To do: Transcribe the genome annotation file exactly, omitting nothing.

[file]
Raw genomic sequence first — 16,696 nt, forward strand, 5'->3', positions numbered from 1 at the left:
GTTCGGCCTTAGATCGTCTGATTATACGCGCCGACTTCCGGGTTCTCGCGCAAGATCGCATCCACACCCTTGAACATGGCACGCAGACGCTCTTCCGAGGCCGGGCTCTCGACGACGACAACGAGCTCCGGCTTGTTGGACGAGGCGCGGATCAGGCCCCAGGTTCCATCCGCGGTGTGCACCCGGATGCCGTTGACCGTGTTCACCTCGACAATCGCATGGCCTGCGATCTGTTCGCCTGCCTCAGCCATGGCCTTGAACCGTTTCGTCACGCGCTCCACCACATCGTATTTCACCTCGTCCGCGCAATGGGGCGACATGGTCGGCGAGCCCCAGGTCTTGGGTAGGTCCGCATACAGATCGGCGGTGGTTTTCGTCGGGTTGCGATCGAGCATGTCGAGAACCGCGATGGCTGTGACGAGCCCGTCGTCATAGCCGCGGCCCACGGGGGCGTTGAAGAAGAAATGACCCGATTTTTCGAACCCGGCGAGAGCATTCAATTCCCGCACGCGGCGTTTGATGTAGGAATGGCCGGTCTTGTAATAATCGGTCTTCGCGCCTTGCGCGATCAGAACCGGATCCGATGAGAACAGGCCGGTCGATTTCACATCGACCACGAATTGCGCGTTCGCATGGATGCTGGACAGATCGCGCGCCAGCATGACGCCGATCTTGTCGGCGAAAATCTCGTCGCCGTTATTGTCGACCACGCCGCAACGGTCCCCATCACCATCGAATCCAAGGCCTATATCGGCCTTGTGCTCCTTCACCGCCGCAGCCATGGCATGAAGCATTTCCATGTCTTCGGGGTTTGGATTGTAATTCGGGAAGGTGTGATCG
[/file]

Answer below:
Raw genomic sequence first — 16,696 nt, forward strand, 5'->3', positions numbered from 1 at the left:
GTTCGGCCTTAGATCGTCTGATTATACGCGCCGACTTCCGGGTTCTCGCGCAAGATCGCATCCACACCCTTGAACATGGCACGCAGACGCTCTTCCGAGGCCGGGCTCTCGACGACGACAACGAGCTCCGGCTTGTTGGACGAGGCGCGGATCAGGCCCCAGGTTCCATCCGCGGTGTGCACCCGGATGCCGTTGACCGTGTTCACCTCGACAATCGCATGGCCTGCGATCTGTTCGCCTGCCTCAGCCATGGCCTTGAACCGTTTCGTCACGCGCTCCACCACATCGTATTTCACCTCGTCCGCGCAATGGGGCGACATGGTCGGCGAGCCCCAGGTCTTGGGTAGGTCCGCATACAGATCGGCGGTGGTTTTCGTCGGGTTGCGATCGAGCATGTCGAGAACCGCGATGGCTGTGACGAGCCCGTCGTCATAGCCGCGGCCCACGGGGGCGTTGAAGAAGAAATGACCCGATTTTTCGAACCCGGCGAGAGCATTCAATTCCCGCACGCGGCGTTTGATGTAGGAATGGCCGGTCTTGTAATAATCGGTCTTCGCGCCTTGCGCGATCAGAACCGGATCCGATGAGAACAGGCCGGTCGATTTCACATCGACCACGAATTGCGCGTTCGCATGGATGCTGGACAGATCGCGCGCCAGCATGACGCCGATCTTGTCGGCGAAAATCTCGTCGCCGTTATTGTCGACCACGCCGCAACGGTCCCCATCACCATCGAATCCAAGGCCTATATCGGCCTTGTGCTCCTTCACCGCCGCAGCCATGGCATGAAGCATTTCCATGTCTTCGGGGTTTGGATTGTAATTCGGGAAGGTGTGATCG